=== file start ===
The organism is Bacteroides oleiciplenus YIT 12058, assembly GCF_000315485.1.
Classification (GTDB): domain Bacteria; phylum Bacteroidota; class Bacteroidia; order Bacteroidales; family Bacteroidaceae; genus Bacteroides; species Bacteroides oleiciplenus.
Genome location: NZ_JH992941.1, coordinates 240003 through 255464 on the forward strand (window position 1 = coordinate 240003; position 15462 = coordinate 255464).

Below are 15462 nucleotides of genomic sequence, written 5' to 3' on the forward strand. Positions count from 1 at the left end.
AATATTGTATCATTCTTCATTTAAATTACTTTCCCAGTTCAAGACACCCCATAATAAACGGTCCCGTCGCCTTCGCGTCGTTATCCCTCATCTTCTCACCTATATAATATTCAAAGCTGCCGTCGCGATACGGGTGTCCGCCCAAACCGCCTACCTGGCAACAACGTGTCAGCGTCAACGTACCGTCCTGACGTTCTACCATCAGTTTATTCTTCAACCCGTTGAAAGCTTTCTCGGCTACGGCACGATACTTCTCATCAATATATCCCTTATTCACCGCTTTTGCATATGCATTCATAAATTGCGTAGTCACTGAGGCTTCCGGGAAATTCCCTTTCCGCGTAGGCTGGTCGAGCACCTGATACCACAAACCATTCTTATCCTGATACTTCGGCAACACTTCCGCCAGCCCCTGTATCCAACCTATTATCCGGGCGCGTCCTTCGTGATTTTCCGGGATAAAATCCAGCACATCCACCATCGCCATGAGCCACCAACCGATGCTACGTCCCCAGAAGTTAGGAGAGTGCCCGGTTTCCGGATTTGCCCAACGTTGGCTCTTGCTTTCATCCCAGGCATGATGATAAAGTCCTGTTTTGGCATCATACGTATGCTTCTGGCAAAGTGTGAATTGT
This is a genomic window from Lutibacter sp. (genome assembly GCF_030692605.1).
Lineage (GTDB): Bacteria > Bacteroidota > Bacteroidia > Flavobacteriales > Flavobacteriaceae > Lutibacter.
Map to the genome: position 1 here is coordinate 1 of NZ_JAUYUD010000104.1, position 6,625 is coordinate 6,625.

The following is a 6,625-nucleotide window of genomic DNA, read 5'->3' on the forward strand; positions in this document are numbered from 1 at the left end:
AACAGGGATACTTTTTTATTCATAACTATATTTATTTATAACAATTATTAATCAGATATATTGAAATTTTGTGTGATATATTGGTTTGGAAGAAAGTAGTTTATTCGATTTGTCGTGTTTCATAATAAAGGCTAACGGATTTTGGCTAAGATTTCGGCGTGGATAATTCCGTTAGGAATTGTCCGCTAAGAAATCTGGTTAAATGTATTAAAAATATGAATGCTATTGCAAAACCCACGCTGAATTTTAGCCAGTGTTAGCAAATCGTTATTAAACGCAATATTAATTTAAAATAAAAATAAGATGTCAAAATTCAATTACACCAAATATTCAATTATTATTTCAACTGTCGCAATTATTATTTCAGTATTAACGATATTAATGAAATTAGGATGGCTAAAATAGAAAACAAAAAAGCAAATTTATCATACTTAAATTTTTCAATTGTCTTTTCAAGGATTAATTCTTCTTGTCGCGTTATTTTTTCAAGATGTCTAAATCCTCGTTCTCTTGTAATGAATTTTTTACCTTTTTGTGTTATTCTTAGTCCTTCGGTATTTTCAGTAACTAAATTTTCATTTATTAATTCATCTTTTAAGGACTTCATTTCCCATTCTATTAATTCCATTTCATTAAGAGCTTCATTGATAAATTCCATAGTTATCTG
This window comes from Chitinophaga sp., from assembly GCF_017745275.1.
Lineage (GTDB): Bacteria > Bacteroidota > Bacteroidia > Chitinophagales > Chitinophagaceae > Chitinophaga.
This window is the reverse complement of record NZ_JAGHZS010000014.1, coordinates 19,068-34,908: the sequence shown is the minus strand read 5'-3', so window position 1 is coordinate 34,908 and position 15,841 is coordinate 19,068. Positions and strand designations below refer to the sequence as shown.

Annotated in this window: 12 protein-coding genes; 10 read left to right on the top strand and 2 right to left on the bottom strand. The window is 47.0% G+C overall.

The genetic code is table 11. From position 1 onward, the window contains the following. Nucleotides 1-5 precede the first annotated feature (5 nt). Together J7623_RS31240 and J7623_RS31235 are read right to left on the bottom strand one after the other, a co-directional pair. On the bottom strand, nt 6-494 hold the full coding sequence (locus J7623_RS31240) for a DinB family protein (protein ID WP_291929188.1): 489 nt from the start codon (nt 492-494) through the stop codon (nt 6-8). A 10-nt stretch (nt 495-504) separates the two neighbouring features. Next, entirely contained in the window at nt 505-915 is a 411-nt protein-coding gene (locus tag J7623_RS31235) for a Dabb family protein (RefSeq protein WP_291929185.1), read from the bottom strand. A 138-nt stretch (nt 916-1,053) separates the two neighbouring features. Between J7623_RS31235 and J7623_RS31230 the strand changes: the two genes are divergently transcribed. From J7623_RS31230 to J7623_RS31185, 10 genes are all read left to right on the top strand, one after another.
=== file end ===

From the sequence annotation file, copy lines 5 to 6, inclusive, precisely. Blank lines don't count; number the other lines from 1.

AATATTGTATCATTCTTCATTTAAATTACTTTCCCAGTTCAAGACACCCCATAATAAACGGTCCCGTCGCCTTCGCGTCGTTATCCCTCATCTTCTCACCTATATAATATTCAAAGCTGCCGTCGCGATACGGGTGTCCGCCCAAACCGCCTACCTGGCAACAACGTGTCAGCGTCAACGTACCGTCCTGACGTTCTACCATCAGTTTATTCTTCAACCCGTTGAAAGCTTTCTCGGCTACGGCACGATACTTCTCATCAATATATCCCTTATTCACCGCTTTTGCATATGCATTCATAAATTGCGTAGTCACTGAGGCTTCCGGGAAATTCCCTTTCCGCGTAGGCTGGTCGAGCACCTGATACCACAAACCATTCTTATCCTGATACTTCGGCAACACTTCCGCCAGCCCCTGTATCCAACCTATTATCCGGGCGCGTCCTTCGTGATTTTCCGGGATAAAATCCAGCACATCCACCATCGCCATGAGCCACCAACCGATGCTACGTCCCCAGAAGTTAGGAGAGTGCCCGGTTTCCGGATTTGCCCAACGTTGGCTCTTGCTTTCATCCCAGGCATGATGATAAAGTCCTGTTTTGGCATCATACGTATGCTTCTGGCAAAGTGTGAATTGT
This is a genomic window from Lutibacter sp. (genome assembly GCF_030692605.1).